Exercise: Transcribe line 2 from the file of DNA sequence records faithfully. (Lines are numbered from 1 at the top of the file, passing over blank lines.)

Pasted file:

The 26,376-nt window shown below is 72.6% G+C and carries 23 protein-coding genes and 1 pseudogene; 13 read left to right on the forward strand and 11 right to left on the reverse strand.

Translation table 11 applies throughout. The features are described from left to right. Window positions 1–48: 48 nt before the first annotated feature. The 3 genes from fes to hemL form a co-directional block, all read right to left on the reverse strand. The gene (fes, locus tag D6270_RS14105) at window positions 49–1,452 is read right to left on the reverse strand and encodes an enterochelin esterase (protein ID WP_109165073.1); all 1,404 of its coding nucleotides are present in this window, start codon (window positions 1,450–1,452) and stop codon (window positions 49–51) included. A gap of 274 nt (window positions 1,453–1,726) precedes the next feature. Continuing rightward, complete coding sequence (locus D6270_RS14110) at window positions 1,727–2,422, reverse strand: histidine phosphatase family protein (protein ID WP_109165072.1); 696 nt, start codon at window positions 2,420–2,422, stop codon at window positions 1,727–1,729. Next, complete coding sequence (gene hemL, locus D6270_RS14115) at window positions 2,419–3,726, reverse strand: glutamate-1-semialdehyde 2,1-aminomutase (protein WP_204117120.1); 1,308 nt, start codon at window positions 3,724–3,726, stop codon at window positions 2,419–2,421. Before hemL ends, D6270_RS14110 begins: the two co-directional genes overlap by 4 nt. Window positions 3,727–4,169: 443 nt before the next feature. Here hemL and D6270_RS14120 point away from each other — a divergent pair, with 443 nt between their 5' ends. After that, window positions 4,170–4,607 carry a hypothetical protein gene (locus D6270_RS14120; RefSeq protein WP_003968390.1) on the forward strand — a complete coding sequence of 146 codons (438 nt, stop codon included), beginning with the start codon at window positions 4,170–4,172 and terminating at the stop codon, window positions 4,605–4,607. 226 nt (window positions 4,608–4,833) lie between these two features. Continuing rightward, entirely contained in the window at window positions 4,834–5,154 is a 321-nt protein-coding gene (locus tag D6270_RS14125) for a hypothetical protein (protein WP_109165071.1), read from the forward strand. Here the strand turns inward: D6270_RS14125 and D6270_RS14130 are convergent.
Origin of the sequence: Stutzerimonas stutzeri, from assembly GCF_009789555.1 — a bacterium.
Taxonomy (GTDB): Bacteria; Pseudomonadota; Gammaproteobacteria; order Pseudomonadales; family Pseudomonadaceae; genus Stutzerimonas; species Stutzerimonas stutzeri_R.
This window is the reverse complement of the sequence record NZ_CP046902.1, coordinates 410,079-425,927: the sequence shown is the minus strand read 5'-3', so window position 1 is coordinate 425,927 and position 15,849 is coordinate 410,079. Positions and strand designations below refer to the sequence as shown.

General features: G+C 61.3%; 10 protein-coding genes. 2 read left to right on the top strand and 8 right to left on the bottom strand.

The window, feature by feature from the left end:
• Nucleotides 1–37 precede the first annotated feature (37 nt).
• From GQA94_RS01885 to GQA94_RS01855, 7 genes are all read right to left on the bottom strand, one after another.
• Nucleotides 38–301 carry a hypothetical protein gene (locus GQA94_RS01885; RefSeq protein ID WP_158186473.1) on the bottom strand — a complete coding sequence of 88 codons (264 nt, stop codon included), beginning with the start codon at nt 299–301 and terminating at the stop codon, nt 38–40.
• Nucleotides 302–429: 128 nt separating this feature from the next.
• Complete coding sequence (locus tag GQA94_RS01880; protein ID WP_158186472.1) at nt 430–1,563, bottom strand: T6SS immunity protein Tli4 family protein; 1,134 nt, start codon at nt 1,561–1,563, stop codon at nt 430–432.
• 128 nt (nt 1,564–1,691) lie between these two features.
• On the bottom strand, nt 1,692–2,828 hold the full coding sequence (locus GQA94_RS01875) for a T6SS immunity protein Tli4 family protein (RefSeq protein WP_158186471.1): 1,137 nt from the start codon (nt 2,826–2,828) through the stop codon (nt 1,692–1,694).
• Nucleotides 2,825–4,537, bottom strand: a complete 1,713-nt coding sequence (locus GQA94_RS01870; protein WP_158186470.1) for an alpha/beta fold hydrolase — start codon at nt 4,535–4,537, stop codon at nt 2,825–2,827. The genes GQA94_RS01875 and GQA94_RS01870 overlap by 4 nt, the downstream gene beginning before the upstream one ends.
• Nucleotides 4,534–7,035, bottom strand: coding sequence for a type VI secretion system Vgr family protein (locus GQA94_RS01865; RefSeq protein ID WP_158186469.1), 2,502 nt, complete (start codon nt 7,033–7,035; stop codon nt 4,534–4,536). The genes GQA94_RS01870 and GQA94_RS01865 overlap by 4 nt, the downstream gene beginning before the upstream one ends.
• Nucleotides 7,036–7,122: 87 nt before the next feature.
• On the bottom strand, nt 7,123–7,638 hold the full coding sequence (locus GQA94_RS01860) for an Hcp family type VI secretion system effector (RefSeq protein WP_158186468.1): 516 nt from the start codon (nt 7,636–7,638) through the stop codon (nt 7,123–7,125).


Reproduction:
Translation table 11 applies throughout. The features are described from left to right. Window positions 1–48: 48 nt before the first annotated feature. The 3 genes from fes to hemL form a co-directional block, all read right to left on the reverse strand. The gene (fes, locus tag D6270_RS14105) at window positions 49–1,452 is read right to left on the reverse strand and encodes an enterochelin esterase (protein ID WP_109165073.1); all 1,404 of its coding nucleotides are present in this window, start codon (window positions 1,450–1,452) and stop codon (window positions 49–51) included. A gap of 274 nt (window positions 1,453–1,726) precedes the next feature. Continuing rightward, complete coding sequence (locus D6270_RS14110) at window positions 1,727–2,422, reverse strand: histidine phosphatase family protein (protein ID WP_109165072.1); 696 nt, start codon at window positions 2,420–2,422, stop codon at window positions 1,727–1,729. Next, complete coding sequence (gene hemL, locus D6270_RS14115) at window positions 2,419–3,726, reverse strand: glutamate-1-semialdehyde 2,1-aminomutase (protein WP_204117120.1); 1,308 nt, start codon at window positions 3,724–3,726, stop codon at window positions 2,419–2,421. Before hemL ends, D6270_RS14110 begins: the two co-directional genes overlap by 4 nt. Window positions 3,727–4,169: 443 nt before the next feature. Here hemL and D6270_RS14120 point away from each other — a divergent pair, with 443 nt between their 5' ends. After that, window positions 4,170–4,607 carry a hypothetical protein gene (locus D6270_RS14120; RefSeq protein WP_003968390.1) on the forward strand — a complete coding sequence of 146 codons (438 nt, stop codon included), beginning with the start codon at window positions 4,170–4,172 and terminating at the stop codon, window positions 4,605–4,607. 226 nt (window positions 4,608–4,833) lie between these two features. Continuing rightward, entirely contained in the window at window positions 4,834–5,154 is a 321-nt protein-coding gene (locus tag D6270_RS14125) for a hypothetical protein (protein WP_109165071.1), read from the forward strand. Here the strand turns inward: D6270_RS14125 and D6270_RS14130 are convergent.